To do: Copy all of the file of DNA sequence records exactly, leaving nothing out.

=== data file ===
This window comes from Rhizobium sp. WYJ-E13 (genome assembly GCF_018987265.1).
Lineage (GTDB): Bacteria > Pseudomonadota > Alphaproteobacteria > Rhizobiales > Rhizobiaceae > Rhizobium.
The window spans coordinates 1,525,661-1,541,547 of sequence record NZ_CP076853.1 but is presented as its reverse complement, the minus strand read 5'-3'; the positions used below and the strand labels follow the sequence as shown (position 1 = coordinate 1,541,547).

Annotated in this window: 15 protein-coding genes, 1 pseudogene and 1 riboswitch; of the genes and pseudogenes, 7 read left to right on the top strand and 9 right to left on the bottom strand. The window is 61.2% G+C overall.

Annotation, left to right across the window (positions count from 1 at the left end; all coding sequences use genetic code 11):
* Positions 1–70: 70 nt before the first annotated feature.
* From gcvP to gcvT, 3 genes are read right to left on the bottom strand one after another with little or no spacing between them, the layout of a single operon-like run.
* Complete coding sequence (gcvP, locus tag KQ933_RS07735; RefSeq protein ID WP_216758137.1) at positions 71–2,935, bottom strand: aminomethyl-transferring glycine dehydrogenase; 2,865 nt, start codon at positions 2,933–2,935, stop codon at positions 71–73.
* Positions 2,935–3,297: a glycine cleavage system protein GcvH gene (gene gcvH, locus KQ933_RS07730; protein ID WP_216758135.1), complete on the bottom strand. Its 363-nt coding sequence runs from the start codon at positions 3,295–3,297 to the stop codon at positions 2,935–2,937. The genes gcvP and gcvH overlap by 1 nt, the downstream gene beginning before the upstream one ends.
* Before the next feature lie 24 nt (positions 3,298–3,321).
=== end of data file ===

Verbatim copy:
This window comes from Rhizobium sp. WYJ-E13 (genome assembly GCF_018987265.1).
Lineage (GTDB): Bacteria > Pseudomonadota > Alphaproteobacteria > Rhizobiales > Rhizobiaceae > Rhizobium.
The window spans coordinates 1,525,661-1,541,547 of sequence record NZ_CP076853.1 but is presented as its reverse complement, the minus strand read 5'-3'; the positions used below and the strand labels follow the sequence as shown (position 1 = coordinate 1,541,547).

Annotated in this window: 15 protein-coding genes, 1 pseudogene and 1 riboswitch; of the genes and pseudogenes, 7 read left to right on the top strand and 9 right to left on the bottom strand. The window is 61.2% G+C overall.

Annotation, left to right across the window (positions count from 1 at the left end; all coding sequences use genetic code 11):
* Positions 1–70: 70 nt before the first annotated feature.
* From gcvP to gcvT, 3 genes are read right to left on the bottom strand one after another with little or no spacing between them, the layout of a single operon-like run.
* Complete coding sequence (gcvP, locus tag KQ933_RS07735; RefSeq protein ID WP_216758137.1) at positions 71–2,935, bottom strand: aminomethyl-transferring glycine dehydrogenase; 2,865 nt, start codon at positions 2,933–2,935, stop codon at positions 71–73.
* Positions 2,935–3,297: a glycine cleavage system protein GcvH gene (gene gcvH, locus KQ933_RS07730; protein ID WP_216758135.1), complete on the bottom strand. Its 363-nt coding sequence runs from the start codon at positions 3,295–3,297 to the stop codon at positions 2,935–2,937. The genes gcvP and gcvH overlap by 1 nt, the downstream gene beginning before the upstream one ends.
* Before the next feature lie 24 nt (positions 3,298–3,321).